Next to the King’s is the tombstone of Macdonald of Ila; the arms, a ship with hoisted sails, a standard, four lions, and a tree; the inscription, "Hic jacet Corpus Angusii Macdonuill de Ile."

In the west end is the tombs of Gilbrid and Paul Sporran, ancient tribes of the Macdonalds.

The families of Maclean, of Duart, Lochbuy, and Coll, lie next, all in armour, as big as the life.

Macallister, a tribe of the Macdonalds, Macouery of Ulvay, are both done as above.

There is a heap of stones on which they used to lay the corpse while they dug the grave. There is a stone likewise erected here, concerning which the credulous natives say that whosoever reaches out his arm along the stone three times, in the name of the Father, Son, and Holy Ghost, will never err in steering the helm of a vessel.

One tomb hath a clergyman, with this inscription upon it, "Sancta, &c."

About a quarter of a mile further south is the Church Ronad, in which several prioresses are buried. One of the inscriptions is, "Hic jacet Dna. Anna Terleti, filiam quandam priorissæ de Iona, quæ: obiit Anno M° Christi, Animam Abrahamo commendamus."

Another inscription is: "Behag nijn Sorle vic Il vrid priorissa," i.e., "Bathia, daughter to Somerled, son of Gilbert, prioress."

Without the nunnery there is such another square as that beside the monastery for men. The two pavements, which are of a hard red stone, are yet entire. In the middle of the longest pavement there is a large cross like to that mentioned above, and is called MacLean’s cross. There are nine places on the east side the isle, called ports for landing.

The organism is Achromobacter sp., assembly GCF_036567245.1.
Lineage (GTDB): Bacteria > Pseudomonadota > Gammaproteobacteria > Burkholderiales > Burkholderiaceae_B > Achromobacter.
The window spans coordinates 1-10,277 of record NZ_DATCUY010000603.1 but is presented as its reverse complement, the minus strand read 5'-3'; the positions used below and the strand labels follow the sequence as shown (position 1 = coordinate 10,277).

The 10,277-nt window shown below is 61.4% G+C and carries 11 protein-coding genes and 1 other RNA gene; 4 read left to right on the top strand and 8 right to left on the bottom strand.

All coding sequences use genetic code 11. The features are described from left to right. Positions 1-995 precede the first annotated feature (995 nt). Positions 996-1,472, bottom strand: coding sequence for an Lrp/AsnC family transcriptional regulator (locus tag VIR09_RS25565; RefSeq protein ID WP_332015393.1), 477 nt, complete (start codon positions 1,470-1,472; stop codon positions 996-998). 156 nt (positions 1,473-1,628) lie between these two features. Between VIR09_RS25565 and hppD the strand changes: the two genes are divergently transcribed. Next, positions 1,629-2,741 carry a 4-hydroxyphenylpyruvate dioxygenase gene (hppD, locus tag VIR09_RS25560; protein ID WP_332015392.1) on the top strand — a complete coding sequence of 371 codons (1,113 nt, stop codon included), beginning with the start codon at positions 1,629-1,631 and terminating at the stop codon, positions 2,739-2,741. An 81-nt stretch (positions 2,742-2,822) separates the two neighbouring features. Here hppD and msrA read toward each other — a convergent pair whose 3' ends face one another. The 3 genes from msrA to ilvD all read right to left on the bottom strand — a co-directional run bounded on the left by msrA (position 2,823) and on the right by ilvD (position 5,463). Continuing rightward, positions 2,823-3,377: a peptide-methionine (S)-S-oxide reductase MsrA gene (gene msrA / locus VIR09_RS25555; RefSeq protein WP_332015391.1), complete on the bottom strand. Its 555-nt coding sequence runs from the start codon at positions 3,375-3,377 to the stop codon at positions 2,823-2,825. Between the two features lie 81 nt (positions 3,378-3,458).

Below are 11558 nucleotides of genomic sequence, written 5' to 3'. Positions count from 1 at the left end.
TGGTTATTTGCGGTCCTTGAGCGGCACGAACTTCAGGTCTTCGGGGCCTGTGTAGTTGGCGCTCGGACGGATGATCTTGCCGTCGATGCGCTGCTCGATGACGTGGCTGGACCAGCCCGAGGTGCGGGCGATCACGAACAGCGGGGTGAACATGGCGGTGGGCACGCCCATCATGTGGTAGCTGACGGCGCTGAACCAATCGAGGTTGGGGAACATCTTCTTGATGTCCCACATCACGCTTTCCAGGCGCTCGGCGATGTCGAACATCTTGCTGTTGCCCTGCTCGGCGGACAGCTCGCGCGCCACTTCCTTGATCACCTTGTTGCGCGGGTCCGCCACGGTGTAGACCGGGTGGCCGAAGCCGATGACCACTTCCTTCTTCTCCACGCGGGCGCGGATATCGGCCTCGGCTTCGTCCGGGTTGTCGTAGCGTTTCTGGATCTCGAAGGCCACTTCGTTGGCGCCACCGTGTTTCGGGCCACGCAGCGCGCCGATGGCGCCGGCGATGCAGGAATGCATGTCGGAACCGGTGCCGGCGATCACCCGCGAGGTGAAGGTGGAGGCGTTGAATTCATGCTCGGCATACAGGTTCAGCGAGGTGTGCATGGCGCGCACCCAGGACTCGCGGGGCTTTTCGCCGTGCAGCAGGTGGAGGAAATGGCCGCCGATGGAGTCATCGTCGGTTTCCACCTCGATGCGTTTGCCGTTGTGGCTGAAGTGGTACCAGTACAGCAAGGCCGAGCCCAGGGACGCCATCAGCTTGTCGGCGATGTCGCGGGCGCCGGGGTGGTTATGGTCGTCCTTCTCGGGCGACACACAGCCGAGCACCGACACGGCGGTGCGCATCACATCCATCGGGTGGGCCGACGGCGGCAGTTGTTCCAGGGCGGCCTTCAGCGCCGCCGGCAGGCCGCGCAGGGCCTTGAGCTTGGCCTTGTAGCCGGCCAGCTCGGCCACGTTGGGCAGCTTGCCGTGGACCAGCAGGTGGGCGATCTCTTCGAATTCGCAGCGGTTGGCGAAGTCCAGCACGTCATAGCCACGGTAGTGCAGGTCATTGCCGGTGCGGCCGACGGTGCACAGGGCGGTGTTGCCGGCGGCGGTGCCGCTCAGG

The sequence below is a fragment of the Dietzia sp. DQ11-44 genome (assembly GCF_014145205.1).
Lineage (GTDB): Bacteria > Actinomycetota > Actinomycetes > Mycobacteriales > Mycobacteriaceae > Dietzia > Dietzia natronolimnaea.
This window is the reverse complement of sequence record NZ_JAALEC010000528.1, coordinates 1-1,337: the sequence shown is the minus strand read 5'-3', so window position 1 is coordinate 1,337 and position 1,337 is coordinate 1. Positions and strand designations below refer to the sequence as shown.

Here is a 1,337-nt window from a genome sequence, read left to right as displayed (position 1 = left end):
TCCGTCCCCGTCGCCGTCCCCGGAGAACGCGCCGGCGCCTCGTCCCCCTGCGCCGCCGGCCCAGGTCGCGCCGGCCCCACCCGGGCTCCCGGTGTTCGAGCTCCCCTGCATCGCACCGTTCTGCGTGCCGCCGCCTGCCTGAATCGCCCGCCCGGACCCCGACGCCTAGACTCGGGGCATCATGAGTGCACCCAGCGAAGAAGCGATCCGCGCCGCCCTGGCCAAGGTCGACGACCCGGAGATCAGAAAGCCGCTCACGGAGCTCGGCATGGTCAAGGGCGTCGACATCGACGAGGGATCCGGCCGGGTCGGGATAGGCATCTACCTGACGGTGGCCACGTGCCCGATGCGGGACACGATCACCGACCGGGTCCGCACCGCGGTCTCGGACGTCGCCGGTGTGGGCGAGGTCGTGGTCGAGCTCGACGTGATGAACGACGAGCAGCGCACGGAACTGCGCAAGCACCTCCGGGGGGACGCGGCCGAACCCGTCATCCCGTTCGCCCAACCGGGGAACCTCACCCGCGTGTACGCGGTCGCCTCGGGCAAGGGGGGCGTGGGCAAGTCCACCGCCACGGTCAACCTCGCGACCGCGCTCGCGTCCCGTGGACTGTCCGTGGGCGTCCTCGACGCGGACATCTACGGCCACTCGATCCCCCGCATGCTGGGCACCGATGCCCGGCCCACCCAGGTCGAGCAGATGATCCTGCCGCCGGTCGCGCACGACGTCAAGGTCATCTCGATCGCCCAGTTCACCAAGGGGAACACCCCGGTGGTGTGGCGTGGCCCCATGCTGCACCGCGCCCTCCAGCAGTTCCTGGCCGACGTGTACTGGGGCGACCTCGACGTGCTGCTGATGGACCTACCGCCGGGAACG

The dock which was dug out of Port Churich is on the shore, to preserve Columbus’s boat called Curich, which was made of ribs of wood, and the outside covered with hides; the boat was long and sharp-pointed at both ends. Columbus is said to have transported eighteen clergymen in this boat to Iona.

There are many pretty variegated stones on the shore below the dock; they ripen to a green colour, and are then proper for carving. The natives say these stones are fortunate, but only for some particular thing, which the person thinks fit to name, in exclusion of everything else.

There was a tribe here called "Clan vic n’oster," from Ostiarii; for they are said to have been porters. The tradition of these is that before Columbus died thirty of his family lived then in Iona, and that upon some provocation Columbus entailed a curse upon them, which was that they might all perish to the number of five, and that they might never exceed that number, to which they were accordingly reduced; and ever since, when any woman of the family was in labour, both she and the other four were afraid of death; for if the child that was to be then born did not die, they say one of the five was sure to die; and this they affirm to have been verified on every such occasion successively to this day. I found one only of this tribe living in the isle, and both he and the natives of this and of all the Western Isles unanimously declare that this observation never failed; and all this little family is now extinct, except this one poor man.